The Australian Institute of Health and Welfare (AIHW) survey discovered that around 80 percent of people believe that they have good oral health. However, about one in five rate their oral health as poor.
"About 30 percent of Australians report that they delayed seeking care due to costs and about 20 percent of people report that they didn't have recommended dental care because of the cost of care" said AIHW spokeswoman Dr Jane Harford.
Dr Harford adds that there is an important connection between socioeconomic factors and poor oral health. ‘The largest difference was in the 25 to 44 year age group, in which 25% of those without tertiary education rated their oral health as poor, compared with 14% of those with at least some tertiary education’ she said.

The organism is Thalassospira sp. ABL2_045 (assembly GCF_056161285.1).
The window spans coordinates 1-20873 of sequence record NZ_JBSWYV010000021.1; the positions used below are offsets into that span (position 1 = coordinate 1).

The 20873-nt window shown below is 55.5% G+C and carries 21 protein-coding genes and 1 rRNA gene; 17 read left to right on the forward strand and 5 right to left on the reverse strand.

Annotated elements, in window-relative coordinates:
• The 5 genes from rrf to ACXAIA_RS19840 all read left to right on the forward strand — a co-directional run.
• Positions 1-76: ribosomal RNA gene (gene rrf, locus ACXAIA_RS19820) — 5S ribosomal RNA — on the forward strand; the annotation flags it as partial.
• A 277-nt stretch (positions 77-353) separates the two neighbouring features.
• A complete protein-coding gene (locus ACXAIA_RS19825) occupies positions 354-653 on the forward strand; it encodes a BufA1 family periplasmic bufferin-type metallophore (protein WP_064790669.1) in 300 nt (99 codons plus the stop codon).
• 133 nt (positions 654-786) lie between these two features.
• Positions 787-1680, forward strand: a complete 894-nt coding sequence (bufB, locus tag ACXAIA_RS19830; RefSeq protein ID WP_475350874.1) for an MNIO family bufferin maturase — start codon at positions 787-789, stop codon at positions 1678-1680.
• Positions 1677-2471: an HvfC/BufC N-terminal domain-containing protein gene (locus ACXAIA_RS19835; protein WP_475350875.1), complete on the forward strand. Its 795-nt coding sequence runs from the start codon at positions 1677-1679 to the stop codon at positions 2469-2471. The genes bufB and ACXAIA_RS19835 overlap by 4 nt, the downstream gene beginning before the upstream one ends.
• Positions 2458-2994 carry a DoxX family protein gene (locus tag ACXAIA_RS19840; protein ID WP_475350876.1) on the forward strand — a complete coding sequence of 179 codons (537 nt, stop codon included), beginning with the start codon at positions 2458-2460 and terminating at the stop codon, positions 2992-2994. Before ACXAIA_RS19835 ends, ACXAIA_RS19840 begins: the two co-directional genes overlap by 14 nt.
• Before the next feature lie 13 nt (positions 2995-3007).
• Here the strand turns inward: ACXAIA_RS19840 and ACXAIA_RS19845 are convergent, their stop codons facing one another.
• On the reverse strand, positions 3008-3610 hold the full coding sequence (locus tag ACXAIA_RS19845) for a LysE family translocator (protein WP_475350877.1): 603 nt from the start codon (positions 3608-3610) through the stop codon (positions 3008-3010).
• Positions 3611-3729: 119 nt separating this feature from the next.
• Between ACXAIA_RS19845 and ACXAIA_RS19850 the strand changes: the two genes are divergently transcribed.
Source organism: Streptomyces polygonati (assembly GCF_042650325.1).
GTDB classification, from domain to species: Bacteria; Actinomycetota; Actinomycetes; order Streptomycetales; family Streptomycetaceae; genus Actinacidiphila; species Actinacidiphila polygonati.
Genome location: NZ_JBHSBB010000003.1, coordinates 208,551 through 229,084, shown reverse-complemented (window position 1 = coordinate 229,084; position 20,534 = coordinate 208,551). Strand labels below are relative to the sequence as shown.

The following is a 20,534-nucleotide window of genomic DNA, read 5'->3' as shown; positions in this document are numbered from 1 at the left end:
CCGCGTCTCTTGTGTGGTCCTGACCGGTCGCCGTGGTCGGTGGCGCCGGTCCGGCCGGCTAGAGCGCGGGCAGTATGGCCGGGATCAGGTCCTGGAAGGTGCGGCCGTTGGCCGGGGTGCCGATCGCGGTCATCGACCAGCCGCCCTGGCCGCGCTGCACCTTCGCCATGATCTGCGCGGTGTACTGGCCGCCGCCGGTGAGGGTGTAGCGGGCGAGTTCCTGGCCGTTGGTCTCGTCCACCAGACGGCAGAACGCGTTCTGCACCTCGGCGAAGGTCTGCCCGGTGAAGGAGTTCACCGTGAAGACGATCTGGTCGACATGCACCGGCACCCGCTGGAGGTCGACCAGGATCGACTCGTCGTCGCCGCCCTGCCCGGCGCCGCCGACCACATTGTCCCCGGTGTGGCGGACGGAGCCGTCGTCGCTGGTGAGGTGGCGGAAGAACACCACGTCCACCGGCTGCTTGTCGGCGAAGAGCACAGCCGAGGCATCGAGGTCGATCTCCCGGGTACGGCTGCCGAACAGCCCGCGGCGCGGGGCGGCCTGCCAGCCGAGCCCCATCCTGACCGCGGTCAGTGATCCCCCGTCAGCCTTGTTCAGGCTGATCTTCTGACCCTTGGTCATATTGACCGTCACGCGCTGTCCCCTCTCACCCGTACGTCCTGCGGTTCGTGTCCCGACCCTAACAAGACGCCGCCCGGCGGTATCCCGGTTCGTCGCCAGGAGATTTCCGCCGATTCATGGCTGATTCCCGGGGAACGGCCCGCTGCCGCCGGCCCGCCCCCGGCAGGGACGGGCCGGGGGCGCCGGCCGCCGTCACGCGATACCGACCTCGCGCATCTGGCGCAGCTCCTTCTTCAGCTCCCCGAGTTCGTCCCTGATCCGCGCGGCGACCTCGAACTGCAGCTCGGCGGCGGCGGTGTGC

She stated that poor self-reported oral health has a major correlation with lower levels of education along with insufficient dental insurance. “Those who live in rented homes face difficulties paying $150 dental bill, which is about the cost of a checkup and a scale and clean and x-rays" she said.
“The report shows that moderate and severe periodontitis was found in nearly one-quarter of Australian adults aged 18 years and older. Periodontitis is strongly related to age and also household income. After adjusting for age and sex, the prevalence of periodontitis is almost twice as great in lower income than higher income households,’ Dr Harford added.